IT'S ONLY been 25 years, but the fall of Saigon on April 30, 1975, like the whole Vietnam War that preceded it, feels as if it happened in a galaxy long ago and far away. Maybe that's because, though it was a big war that killed lots of people, it wasn't really about anything important.
The strategic context now seems ludicrous. Not only has the entire Cold War come to seem distant and strange, but the vision of Asian dominoes falling one by one that fueled the American intervention in Vietnam -- if Vietnam falls, then so must Thailand, Malaysia, Indonesia and the Philippines -- was manifest nonsense. None of them fell or even tottered.
The political context seems even more antique. The Americans and their Vietnamese opponents were driven by the same ideological delusion: that communism (as the leaders in Hanoi devoutly believed and the decision-makers in Washington secretly feared) was the wave of the future. But it was the wave of the past, spending the last of its force on the beaches of Vietnam.
The 1970s was the last decade in which communism, already viewed as a dangerous dinosaur in Europe, could still be seen as a successful and attractive ideology even in the further reaches of Asia. By the end of the 1980s, the Communist world was a stagnant and much shrunken backwater awaiting capitalist redevelopment, while the non-communist parts of Asia were the most rapidly growing countries on the planet.
Even politically, Southeast and East Asia were joining the mainstream: The nonviolent shift to democracy started in the Philippines in 1986, transformed Thailand, South Korea and Taiwan, and finally reached Indonesia in 1998. Whereas even today, the cadres brook no opposition to their rule in Hanoi, and Vietnam has become an Asian version of Cuba -- economically hopeless and politically backward, though still the beneficiary of much romantic goodwill in the more prosperous and freer parts of the world.
It is a stunningly petty outcome for a war that at the time aroused such passion around the world. An entire generation in Asia, Europe and North America cut its political teeth on the Vietnam War (Africa, Latin America and the Middle East were more distracted by their own problems). You could even say that Vietnam gave the Sixties -- which actually ran from about 1965 to 1973 -- their unifying cultural theme.
More than 2 million Vietnamese were killed, plus 58,000 Americans and smaller numbers of Australians, South Koreans and other foreigners. An entire country was devastated, and phrases like "free-fire zone," "defoliation" and "pain threshold" entered the language. Two neighboring countries, Cambodia and Laos, were dragged into the fighting, and in Cambodia's case, it ended in genocide. All that misery, all that sacrifice, all that horror.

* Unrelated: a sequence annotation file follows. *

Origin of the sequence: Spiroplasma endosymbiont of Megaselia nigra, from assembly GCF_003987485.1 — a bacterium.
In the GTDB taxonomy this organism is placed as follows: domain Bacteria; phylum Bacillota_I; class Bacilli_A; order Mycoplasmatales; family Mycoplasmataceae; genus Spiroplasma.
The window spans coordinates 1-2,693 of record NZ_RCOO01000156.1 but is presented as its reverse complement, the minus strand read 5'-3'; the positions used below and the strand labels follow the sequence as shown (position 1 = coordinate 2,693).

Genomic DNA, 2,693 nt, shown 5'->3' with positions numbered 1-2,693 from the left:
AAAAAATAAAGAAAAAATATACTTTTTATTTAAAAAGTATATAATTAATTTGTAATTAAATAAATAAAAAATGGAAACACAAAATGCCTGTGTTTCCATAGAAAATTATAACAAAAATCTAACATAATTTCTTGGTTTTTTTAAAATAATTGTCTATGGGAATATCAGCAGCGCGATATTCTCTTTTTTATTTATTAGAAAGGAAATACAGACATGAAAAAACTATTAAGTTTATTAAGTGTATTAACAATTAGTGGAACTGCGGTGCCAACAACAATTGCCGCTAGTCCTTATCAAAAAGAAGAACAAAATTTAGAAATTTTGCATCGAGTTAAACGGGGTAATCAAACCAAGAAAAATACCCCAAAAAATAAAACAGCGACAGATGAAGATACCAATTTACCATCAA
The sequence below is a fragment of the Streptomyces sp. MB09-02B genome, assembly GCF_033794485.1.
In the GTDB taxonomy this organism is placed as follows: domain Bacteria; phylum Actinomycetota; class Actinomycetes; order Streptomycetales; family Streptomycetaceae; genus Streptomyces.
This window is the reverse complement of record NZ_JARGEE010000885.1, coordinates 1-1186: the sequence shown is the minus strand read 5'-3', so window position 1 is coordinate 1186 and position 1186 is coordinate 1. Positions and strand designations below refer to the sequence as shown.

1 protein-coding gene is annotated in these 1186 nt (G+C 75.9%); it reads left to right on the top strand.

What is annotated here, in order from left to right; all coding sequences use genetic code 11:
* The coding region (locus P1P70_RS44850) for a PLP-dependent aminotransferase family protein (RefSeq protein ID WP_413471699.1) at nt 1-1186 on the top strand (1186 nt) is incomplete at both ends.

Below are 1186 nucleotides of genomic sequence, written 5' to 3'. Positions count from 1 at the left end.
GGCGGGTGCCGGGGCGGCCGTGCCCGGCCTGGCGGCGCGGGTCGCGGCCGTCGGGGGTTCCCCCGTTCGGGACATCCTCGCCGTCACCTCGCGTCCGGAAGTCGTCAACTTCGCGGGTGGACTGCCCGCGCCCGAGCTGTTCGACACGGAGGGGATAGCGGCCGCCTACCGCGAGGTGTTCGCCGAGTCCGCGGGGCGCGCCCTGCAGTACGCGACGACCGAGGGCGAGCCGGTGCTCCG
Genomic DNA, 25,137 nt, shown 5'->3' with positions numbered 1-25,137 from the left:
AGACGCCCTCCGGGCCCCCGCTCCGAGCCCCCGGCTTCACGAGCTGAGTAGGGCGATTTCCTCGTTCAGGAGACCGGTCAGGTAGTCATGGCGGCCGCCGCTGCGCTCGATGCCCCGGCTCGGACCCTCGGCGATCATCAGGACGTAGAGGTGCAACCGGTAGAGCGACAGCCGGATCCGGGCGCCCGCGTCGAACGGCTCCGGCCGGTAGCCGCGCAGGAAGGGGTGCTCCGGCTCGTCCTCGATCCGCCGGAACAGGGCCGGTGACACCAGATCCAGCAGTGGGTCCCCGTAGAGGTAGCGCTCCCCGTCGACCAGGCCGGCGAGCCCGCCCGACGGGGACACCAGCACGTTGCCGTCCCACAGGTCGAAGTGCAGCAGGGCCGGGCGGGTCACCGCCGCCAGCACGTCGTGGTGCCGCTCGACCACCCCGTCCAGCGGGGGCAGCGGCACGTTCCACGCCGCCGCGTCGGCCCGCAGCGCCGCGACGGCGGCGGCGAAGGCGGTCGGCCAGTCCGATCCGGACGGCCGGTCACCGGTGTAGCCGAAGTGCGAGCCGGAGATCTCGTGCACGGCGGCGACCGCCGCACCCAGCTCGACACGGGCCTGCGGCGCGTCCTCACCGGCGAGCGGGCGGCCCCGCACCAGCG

People hate it when history makes no sense, so they strive valiantly to give the Vietnam War a meaning commensurate with its cost. For the Vietnamese and especially for their neighbors, this often involves treating the current Vietnamese regime with a reverence that is completely unjustified in terms of its accomplishments.
For Americans, it generally revolves around the "lessons" about public sensitivity to casualties and the limitations of U.S. power that were allegedly learned from Vietnam. But those lessons had been learned in Korea in the early 1950s and would have been learned again in any large-scale American military intervention anywhere else in the world in the 1960s. The brutal truth is that the Vietnam War did not matter very much.
Korea and Vietnam were originally divided by wars that arose out of rivalries between the victors in World War II. By 1953 in Korea, and by 1956 in Vietnam, the countries were formally partitioned by the cease-fires that ended those wars. In Korea's case, that is where matters stand to this day.
In Vietnam, by contrast, the fighting started up again in a small way in the late 1950s. That happened mainly because the South Vietnamese military was less competent, both politically and militarily, than the South Korean military (perhaps because its basic ethos derived from a lazy and corrupt French colonial regime, not an austere and efficient Japanese one). But it need not have ended with the fall of Saigon.
The huge U.S. military intervention of the late 1960s increased the scale of the war and devalued the nationalist credentials of the Saigon government, but the Americans were all gone again by 1973, and at that point, the North Vietnamese were very far from victory. The South Vietnamese army was still in control of all urban and almost all farming areas. It was not even totally demoralized.
It was, however, totally Americanized, which meant that it was addicted to using massive amounts of firepower and was dependent on massive amounts of munitions that only the United States could provide. When Congress, in its haste to put all recollection of the lost war behind it, refused to keep the administration's promises to maintain the lavish flow of military aid to Vietnam, morale there went down the toilet very fast. The end, in April 1975, was a rout that saw remarkably little fighting.
And what would a divided Vietnam look like today, if it had gone the other way? Nobody knows, but you might well start by looking at the contrast between today's South Korea and North Korea.
Gwynne Dyer is a London-based independent journalist whose articles have been published in 45 countries.